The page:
Wednesday, September 19, 2012


the love/hate.

Whether you've been to Beirut or have seen this city in any interpretive medium, there must be a thing or two that make it flawfully unforgettable, 'circa' blood, the seventies, haifa, aesthetic activism and all that jazz.

Apparently I am one of those who 'stayed'. I look around, very convinced. I look around, and not so much. The ticket that would lure me out would not need to be golden. I think I am still lubed of impotent yesterdays and never-happened's.

This city, Beirut, the love/hate, houses my goods and my bads between its remains. Until each and every one of us leaves, I take pictures of us so I remember that we once tried.

Lea and Yasmine hanging around with other people on my bed.

Waiting, like hungry hound-dogs, for Asterix to re-open after its summer break.

Le Chef, Gemmayze, enjoying the smoking ban.

The view from my bed as I re-initiate my Murakami sessions.

Lea decides to move our Murakami sessions to the train station. They kick us out. We use someone else's private space as our public space. 

Lea has wonderful neighbors. 

On Lea's abandoned rooftop with fine rose wine and Niggaz in Paris.

At Sporting club with Ibrahim and Frida dancing to Jade's C U NXT SAT marathon. 6 a.m.

Another 6 a.m. walking home from Horch Tabet.

Corniche elNahr. Poetry and longing on the walls. 

I am meeting Omeia in a bit before she heads to band practice. We could go to the corniche, but I think we'll end up on a pedestrian bridge near my place drinking some form of espresso, watching the cars slide under us in and out of Beirut.

Saturday, September 15, 2012

if birds flying high ever know how we feel -

We have just finished work on something that will change the miniscule.

We have just reordered the rock bottom to fit our egos.
We have let go of our good fortune, our blessings, our social status, our rather normal breathing patterns.
We have just started building the outpost.

Gathered are our sticks and stones, in front of archaic bones, with words that will hurt them.

Summoned are orgasmic flips and throws, to promiscuous thrones, with verbs that will deflate them.

The world will not change. We will.
Breathe in. Then out.

The Pope is here today. Roads back home were all closed. We made it though. We always do. 

Saturday, September 1, 2012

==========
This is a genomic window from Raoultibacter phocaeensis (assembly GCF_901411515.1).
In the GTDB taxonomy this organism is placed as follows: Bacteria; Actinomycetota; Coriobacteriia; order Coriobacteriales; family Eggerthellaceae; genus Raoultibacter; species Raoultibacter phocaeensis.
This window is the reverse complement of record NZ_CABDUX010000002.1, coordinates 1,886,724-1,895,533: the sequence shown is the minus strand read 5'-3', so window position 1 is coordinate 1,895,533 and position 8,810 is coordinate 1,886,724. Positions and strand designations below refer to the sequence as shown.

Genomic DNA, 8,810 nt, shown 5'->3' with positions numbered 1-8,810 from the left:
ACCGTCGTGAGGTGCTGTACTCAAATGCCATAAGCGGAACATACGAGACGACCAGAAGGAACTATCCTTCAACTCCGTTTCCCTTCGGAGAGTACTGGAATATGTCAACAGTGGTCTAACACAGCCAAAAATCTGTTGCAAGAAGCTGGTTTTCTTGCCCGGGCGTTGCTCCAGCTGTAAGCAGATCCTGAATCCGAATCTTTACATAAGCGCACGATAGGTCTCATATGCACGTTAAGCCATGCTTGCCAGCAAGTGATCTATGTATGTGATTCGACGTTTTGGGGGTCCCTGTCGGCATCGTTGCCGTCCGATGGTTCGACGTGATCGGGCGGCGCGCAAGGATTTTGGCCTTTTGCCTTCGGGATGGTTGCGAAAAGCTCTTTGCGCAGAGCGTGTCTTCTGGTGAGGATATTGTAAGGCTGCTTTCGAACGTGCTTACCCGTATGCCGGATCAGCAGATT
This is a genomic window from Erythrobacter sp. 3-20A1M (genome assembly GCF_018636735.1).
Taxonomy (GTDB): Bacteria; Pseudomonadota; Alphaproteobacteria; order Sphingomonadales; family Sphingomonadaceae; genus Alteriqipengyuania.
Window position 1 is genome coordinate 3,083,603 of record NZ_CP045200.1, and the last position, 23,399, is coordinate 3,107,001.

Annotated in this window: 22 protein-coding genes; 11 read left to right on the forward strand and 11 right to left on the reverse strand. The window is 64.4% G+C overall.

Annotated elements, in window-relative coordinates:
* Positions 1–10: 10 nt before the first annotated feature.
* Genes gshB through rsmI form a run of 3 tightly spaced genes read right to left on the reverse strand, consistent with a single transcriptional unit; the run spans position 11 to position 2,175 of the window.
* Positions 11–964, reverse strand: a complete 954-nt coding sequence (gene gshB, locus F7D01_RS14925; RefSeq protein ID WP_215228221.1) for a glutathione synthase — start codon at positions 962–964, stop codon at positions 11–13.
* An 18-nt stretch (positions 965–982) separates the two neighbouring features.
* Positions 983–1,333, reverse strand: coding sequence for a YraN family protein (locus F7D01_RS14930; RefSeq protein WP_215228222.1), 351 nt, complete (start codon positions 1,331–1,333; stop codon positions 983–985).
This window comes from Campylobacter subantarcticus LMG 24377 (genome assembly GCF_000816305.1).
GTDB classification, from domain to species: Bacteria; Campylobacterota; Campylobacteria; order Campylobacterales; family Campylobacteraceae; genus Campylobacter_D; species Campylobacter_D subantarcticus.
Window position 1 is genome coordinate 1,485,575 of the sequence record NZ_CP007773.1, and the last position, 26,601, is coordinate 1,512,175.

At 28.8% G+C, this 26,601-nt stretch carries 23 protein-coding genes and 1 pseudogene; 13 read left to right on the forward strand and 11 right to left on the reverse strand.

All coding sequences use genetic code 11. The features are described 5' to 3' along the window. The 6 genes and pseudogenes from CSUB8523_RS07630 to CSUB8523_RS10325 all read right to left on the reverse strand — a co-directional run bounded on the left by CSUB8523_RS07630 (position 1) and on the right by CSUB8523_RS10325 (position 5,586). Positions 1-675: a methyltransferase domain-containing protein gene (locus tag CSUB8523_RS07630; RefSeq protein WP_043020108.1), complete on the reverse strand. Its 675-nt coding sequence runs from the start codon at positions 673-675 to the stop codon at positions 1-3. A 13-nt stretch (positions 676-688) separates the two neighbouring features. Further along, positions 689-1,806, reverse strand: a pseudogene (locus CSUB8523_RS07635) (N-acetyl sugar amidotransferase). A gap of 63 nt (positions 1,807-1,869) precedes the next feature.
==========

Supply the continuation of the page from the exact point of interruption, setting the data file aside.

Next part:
@AbirKopty @Mashrou3Leila #RHCP #Beirut #Palestine #TelAviv

we're opening for Red Hot Chili Peppers - September 6 - Beirut Waterfront. I don't think I'll be able to sleep tonight...
7obb wa gharam,
Leila x 

That was a happy Leila yesterday.
A friend sent me a link a couple of hours ago, a blog post by Abir Kopty urging Mashrou' Leila to cancel opening for Red Hot Chili Peppers.

Fine, one would say, let's read her argument. 

Fine, she's a Mashrou' Leila fan, is going to Amman this September to watch their concert, and agrees that their lyrics are an honest manifestation of the world they believe in, and that they haven't and won't compromise artistically in conveying what they have to say.

Fine, she thinks co-boycotting a concert in Tel Aviv is the way to go.
but it becomes a bit Not Fine when she concludes that those who do no boycott the Red Hot Chili Peppers concert in Tel Aviv must be boycotted themselves. NOT FINE!

Abir, what are you? It's easier when one decides. It can be temporary, but what are you?
What do you care about, and what do you want? 

Do you want social values that auto-punish anyone that harms someone else for what they believe in? 
You just boycotted that. Not fine.

Do you want a free state, where Lebanese and Palestinians can have coffee together?
You just boycotted that. Not fine.

Are you interested in a new generation that's keen enough, eloquent enough, to get their message across, which is probably quite similar to your message, a new honest generation that'll change this slum of a phase of Arabia?
You just boycotted that. Not fine.
Arabs have been potty-trained for communal misery, Abir. Boycotting a pop band from performing in Tel Aviv could be a hobby, but your day job must not be that. I'm afraid I'm falling into the same trap you're in, telling you what to do, but I'll just redeem myself by scrapping the request for people to boycott you because you don't fight your battles like they do..

Abir, this is a new place, and if we use our grandfathers' weapons, and our forefathers' games, this Arab sheep-lingo is gonna think it's the alphabet.

Enjoy Amman, I won't be there this time.. but the last time Mashrou' Leila were at the citadel, it was the closest to an Arab Unity scheme since Abdel Nasser. 
Don't boycott that. It won't be fine.